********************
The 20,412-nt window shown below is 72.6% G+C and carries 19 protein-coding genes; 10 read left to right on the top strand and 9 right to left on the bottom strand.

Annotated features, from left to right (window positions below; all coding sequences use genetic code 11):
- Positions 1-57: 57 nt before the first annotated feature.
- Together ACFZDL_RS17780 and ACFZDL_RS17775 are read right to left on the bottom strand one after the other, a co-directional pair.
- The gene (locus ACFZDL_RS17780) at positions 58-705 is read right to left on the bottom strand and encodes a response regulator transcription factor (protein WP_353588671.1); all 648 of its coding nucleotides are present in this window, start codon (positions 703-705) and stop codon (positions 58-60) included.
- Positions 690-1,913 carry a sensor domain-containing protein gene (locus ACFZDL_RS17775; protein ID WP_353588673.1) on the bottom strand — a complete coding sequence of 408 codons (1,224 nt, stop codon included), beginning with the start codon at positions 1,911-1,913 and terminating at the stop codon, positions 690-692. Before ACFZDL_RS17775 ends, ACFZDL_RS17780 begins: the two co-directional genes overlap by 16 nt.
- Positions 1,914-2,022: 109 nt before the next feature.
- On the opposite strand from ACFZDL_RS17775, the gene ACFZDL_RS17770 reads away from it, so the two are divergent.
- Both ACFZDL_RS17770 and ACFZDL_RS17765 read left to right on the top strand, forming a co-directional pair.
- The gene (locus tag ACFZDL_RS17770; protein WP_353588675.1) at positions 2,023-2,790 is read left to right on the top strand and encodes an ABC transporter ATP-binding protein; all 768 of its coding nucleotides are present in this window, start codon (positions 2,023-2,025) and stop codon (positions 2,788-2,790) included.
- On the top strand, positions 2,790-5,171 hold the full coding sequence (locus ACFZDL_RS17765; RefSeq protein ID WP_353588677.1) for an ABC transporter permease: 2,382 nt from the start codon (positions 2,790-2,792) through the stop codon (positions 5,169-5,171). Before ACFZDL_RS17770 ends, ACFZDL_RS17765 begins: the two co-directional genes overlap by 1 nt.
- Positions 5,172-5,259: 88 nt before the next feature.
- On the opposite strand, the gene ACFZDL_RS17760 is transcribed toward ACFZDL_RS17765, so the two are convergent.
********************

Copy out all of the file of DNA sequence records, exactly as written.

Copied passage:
The 20,412-nt window shown below is 72.6% G+C and carries 19 protein-coding genes; 10 read left to right on the top strand and 9 right to left on the bottom strand.

Annotated features, from left to right (window positions below; all coding sequences use genetic code 11):
- Positions 1-57: 57 nt before the first annotated feature.
- Together ACFZDL_RS17780 and ACFZDL_RS17775 are read right to left on the bottom strand one after the other, a co-directional pair.
- The gene (locus ACFZDL_RS17780) at positions 58-705 is read right to left on the bottom strand and encodes a response regulator transcription factor (protein WP_353588671.1); all 648 of its coding nucleotides are present in this window, start codon (positions 703-705) and stop codon (positions 58-60) included.
- Positions 690-1,913 carry a sensor domain-containing protein gene (locus ACFZDL_RS17775; protein ID WP_353588673.1) on the bottom strand — a complete coding sequence of 408 codons (1,224 nt, stop codon included), beginning with the start codon at positions 1,911-1,913 and terminating at the stop codon, positions 690-692. Before ACFZDL_RS17775 ends, ACFZDL_RS17780 begins: the two co-directional genes overlap by 16 nt.
- Positions 1,914-2,022: 109 nt before the next feature.
- On the opposite strand from ACFZDL_RS17775, the gene ACFZDL_RS17770 reads away from it, so the two are divergent.
- Both ACFZDL_RS17770 and ACFZDL_RS17765 read left to right on the top strand, forming a co-directional pair.
- The gene (locus tag ACFZDL_RS17770; protein WP_353588675.1) at positions 2,023-2,790 is read left to right on the top strand and encodes an ABC transporter ATP-binding protein; all 768 of its coding nucleotides are present in this window, start codon (positions 2,023-2,025) and stop codon (positions 2,788-2,790) included.
- On the top strand, positions 2,790-5,171 hold the full coding sequence (locus ACFZDL_RS17765; RefSeq protein ID WP_353588677.1) for an ABC transporter permease: 2,382 nt from the start codon (positions 2,790-2,792) through the stop codon (positions 5,169-5,171). Before ACFZDL_RS17770 ends, ACFZDL_RS17765 begins: the two co-directional genes overlap by 1 nt.
- Positions 5,172-5,259: 88 nt before the next feature.
- On the opposite strand, the gene ACFZDL_RS17760 is transcribed toward ACFZDL_RS17765, so the two are convergent.